Talk to us

CathNews, the most frequently visited Catholic website in Australia, is your daily news service featuring Catholics and Catholicism from home and around the world, Mass on Demand and on line, prayer, meditation, reflections, opinion, and reviews. And, what's more - it's free!

The Help to Buy scheme would see the Government contribute up to 40 per cent of a new home’s value for 40,000 low-to-middle-income buyers (Bigstock)

The political debate over housing affordability and ownership will continue into next year after the Coalition and Greens voted to delay action on one of the Albanese Government’s key housing policies until April. Source: The Age.

Prime Minister Anthony Albanese has announced about 40,000 people will receive substantial government contributions to help them buy a home.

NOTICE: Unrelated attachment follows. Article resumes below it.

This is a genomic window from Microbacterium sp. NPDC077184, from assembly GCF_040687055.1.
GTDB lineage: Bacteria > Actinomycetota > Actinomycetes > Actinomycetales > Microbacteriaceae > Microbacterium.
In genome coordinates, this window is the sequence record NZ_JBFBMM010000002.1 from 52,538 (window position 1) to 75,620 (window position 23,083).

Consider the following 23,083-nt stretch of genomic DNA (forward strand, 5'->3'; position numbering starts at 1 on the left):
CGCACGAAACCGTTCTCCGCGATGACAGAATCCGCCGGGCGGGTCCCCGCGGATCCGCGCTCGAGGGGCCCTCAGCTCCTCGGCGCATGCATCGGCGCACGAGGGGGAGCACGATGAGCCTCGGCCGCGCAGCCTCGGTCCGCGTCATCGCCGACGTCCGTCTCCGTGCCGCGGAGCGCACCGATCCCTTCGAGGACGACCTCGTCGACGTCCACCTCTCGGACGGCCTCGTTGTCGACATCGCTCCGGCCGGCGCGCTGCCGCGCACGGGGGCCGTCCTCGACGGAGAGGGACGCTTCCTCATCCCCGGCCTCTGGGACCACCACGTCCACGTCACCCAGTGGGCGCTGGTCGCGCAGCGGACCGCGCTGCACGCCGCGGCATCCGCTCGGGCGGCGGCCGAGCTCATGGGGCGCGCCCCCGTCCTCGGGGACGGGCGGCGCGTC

Housing Minister Julie Collins yesterday introduced legislation for the Help to Buy scheme, under which the Government will contribute up to 40 per cent of a new home’s value for 40,000 low-to-middle-income buyers.

In a Senate vote, the Coalition and Greens voted to extend a committee reporting deadline on the legislation until April, two months later than the Government wanted.

Ms Collins criticised the Coalition for joining with the Greens to delay the housing bill.

“We want to help more Australians buy a home, the only thing they want to buy is more time to grandstand. We want to open the door to more Australians owning a home, but they just want to slam it shut,” she said in Question Time.

Opposition housing spokesman Michael Sukkar said the Coalition would closely consider the legislation, but said such schemes were not a broad solution to the housing crisis.

“Labor’s underwhelming Help to Buy is too little, too late, which relies on the states and territory governments to roll out the scheme,” he said.

Greens leader Adam Bandt said the shared equity scheme was inadequate and could make the housing crisis worse. He said the party would closely examine the legislation in the committee inquiry process.


Property values set to plateau but political housing stoush continues (By Rachel Clun, The Age)